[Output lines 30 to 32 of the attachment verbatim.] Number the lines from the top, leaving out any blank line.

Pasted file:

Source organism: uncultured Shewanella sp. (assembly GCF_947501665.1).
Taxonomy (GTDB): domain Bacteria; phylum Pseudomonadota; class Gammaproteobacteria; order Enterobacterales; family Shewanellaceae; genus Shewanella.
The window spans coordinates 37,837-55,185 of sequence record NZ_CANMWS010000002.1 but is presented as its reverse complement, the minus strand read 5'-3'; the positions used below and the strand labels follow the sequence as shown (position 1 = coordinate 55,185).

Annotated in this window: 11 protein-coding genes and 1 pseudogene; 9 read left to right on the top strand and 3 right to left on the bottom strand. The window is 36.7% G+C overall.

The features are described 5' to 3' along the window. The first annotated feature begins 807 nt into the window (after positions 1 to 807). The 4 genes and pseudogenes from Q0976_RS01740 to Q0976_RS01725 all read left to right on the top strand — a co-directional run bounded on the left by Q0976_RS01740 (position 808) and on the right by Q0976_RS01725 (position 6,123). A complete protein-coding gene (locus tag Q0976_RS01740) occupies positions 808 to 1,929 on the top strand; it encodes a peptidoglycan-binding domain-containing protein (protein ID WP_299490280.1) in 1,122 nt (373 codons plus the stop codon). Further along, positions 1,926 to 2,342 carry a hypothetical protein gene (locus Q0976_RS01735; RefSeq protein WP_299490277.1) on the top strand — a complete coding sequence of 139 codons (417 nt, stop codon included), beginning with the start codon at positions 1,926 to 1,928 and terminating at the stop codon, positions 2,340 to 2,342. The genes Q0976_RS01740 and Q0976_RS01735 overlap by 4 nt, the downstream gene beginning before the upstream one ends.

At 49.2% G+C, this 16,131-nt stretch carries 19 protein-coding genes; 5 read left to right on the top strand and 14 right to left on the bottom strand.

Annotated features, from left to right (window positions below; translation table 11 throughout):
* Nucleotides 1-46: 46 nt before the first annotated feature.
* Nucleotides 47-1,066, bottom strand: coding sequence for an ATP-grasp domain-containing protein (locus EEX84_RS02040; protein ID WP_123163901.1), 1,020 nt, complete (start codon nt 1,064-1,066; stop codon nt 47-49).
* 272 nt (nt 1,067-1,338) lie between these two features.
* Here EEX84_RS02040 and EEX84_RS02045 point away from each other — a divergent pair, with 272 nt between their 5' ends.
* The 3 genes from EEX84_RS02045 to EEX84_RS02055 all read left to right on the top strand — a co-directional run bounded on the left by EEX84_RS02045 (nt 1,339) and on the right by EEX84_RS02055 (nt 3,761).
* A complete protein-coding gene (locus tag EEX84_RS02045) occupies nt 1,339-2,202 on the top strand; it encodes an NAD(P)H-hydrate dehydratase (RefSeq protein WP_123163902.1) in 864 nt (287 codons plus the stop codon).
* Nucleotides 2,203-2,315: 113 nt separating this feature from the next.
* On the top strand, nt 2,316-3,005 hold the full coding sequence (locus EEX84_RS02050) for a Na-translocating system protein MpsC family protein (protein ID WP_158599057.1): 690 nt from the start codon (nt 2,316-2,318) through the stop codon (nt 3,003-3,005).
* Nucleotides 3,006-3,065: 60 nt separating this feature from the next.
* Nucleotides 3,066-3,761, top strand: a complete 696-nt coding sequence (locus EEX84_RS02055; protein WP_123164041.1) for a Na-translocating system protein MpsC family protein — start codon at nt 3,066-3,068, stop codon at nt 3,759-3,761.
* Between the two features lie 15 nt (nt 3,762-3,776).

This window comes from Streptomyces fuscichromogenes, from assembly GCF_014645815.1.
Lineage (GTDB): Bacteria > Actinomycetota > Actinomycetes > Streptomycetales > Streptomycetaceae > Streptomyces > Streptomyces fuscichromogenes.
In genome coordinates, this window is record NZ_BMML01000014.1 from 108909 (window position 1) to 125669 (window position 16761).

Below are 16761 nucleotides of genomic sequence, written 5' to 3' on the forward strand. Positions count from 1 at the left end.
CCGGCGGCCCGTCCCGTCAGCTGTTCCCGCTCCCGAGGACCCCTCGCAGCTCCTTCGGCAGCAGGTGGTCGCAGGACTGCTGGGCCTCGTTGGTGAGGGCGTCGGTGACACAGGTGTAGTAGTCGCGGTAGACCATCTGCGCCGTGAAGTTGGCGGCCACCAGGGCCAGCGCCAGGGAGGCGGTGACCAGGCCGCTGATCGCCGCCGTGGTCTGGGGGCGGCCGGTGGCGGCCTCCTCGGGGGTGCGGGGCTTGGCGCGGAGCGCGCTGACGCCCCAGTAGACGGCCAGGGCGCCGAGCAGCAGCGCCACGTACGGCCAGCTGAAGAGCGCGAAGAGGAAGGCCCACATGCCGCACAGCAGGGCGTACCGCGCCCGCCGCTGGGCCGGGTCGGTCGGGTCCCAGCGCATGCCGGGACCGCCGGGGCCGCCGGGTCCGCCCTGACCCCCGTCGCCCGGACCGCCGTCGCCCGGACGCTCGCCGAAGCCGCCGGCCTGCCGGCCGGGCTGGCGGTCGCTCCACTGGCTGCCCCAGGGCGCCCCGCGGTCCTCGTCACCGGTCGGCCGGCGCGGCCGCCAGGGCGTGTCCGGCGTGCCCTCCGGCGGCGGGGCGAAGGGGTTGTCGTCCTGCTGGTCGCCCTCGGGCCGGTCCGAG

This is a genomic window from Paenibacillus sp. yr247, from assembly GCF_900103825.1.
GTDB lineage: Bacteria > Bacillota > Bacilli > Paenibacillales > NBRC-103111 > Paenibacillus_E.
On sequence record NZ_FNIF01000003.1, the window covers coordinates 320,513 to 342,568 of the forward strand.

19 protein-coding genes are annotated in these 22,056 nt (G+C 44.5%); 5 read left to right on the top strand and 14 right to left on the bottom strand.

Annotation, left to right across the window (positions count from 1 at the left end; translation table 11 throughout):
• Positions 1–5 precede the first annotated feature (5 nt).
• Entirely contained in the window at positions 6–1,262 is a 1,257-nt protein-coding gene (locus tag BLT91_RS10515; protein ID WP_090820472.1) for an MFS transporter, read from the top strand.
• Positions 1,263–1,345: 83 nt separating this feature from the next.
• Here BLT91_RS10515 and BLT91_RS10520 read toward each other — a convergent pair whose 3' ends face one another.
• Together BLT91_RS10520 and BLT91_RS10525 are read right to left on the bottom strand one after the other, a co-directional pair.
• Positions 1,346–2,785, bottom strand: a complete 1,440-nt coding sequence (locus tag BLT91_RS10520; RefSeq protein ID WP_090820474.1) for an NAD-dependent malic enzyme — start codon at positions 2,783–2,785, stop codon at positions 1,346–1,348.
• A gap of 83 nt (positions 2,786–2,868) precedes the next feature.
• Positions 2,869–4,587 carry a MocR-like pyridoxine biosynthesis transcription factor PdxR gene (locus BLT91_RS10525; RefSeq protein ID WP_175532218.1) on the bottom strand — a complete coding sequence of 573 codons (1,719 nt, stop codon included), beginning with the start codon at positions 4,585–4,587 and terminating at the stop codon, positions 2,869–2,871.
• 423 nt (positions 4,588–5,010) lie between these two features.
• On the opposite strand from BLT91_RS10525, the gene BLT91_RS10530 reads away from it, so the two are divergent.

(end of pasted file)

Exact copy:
• Entirely contained in the window at positions 6–1,262 is a 1,257-nt protein-coding gene (locus tag BLT91_RS10515; protein ID WP_090820472.1) for an MFS transporter, read from the top strand.
• Positions 1,263–1,345: 83 nt separating this feature from the next.
• Here BLT91_RS10515 and BLT91_RS10520 read toward each other — a convergent pair whose 3' ends face one another.